World Series Game 6: Rich Hill goes ballistic after getting early hook

Los Angeles Dodgers left-hander Rich Hill clearly envisioned a different ending to his outing in Game 6 of the World Series.

The Dodgers would ultimately pull out a 3-1 win, thus forcing a decisive Game 7 on Wednesday night. But emotions were high in the fifth inning. All Hill could do was stare helplessly at manager Dave Roberts as he strolled to the mound in the middle of the inning with the clear intention of taking the ball. Nothing he could say or do at that point would change Roberts’ mind, so he walked to the dugout as his frustration reached a boiling point.

Then came the rage.


Well, at least he spared the Gatorade jug.

Hill had held his own for the first four innings, allowing just a solo home run to George Springer. But he ran into big trouble in the fifth. The Astros had loaded the bases with two outs — one of them being a Justin Verlander strikeout — and Roberts had no intentions of letting Hill face Alex Bregman a third time.

Rich Hill of the Dodgers leaves during the fifth inning of World Series Game 6. (AP)

The decision worked. Fatigued reliever Brandon Morrow mustered the energy to retire Bregman. But as the image of a fuming Hill began to fade, the image of the Dodgers scary reality came into focus. With their backs against the wall in an elimination game, this had become a bullpen game.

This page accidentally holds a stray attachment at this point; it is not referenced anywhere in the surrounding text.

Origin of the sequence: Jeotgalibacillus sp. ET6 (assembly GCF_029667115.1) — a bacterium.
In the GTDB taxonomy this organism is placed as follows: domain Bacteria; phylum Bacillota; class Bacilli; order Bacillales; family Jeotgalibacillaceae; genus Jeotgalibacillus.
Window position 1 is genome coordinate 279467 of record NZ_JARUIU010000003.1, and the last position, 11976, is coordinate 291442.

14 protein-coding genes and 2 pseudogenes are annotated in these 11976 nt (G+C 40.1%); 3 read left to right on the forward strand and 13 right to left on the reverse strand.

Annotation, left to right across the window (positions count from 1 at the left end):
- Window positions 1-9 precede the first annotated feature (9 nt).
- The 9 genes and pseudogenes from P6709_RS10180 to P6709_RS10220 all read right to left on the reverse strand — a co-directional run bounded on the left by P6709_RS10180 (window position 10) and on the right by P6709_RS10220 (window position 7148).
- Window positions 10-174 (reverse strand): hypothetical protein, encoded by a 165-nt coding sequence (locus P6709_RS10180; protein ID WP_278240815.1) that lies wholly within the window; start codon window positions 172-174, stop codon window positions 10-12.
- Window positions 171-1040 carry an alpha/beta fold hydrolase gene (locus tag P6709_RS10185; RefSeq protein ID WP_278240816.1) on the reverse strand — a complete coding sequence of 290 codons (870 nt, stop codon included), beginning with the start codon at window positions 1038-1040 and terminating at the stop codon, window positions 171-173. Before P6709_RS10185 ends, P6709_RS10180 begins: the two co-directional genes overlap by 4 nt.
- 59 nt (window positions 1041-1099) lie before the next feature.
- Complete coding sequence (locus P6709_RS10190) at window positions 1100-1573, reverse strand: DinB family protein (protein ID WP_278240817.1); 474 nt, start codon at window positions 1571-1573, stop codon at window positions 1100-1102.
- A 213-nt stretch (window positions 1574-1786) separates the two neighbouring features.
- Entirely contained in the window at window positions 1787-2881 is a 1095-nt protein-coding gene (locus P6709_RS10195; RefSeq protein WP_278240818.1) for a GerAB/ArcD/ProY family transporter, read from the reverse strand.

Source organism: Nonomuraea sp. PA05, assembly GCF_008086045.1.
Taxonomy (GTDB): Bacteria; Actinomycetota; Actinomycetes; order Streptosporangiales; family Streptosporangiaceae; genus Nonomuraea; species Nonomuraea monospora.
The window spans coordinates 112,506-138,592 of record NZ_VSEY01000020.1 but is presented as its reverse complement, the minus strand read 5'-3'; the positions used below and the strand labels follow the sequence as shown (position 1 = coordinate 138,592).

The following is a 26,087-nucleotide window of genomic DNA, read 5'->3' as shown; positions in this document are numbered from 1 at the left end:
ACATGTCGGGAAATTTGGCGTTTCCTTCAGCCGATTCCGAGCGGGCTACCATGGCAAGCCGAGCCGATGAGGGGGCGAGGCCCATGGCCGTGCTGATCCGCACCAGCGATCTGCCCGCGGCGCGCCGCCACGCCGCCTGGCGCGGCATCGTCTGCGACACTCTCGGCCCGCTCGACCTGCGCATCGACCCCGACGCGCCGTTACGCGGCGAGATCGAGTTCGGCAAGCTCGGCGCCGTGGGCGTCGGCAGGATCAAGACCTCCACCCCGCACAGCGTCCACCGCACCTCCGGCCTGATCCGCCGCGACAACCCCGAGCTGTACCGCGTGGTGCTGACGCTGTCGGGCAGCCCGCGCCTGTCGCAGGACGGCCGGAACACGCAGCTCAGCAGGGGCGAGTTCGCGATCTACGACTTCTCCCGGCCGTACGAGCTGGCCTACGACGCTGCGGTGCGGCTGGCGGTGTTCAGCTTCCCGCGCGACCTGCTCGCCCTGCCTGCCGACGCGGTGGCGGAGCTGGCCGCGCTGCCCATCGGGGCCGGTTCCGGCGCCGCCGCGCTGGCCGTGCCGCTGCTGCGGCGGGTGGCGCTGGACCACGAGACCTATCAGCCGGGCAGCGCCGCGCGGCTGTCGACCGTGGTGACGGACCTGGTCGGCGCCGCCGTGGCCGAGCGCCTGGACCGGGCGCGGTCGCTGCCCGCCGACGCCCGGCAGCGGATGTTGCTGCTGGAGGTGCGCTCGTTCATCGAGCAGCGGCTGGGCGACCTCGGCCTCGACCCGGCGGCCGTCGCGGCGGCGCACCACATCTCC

We’re sure that all played a part in Hill’s reaction. He knew his teammates in the bullpen were spent after the three games in Houston. In his mind, it was his responsibility to spare them another long night. Beyond that, he still had plenty left in his own tank. He’d only thrown 58 pitches to that point. He had more to give.

From Roberts perspective, it seems he had predetermined not allowing Houston’s lineup to see Hill a third time in Game 6. Especially after just seeing him a few days ago. But for what it’s worth, Hill isn’t a pitcher who’s easily solved. At least based on the numbers.



It’s one of those moments that highlights the competitive nature of everyone involved. Hill wanted to be the man that led the Dodgers to Game 7. Roberts simply wanted to pull every string he could to make Game 7 a reality, and that’s exactly what he got. It all carries with it a lot of passion and emotion, and that all came through on baseball’s biggest stage.

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Mark Townsend is a writer for Big League Stew on Yahoo Sports. Have a tip? Email him at bigleaguestew@yahoo.com or follow him on Twitter!

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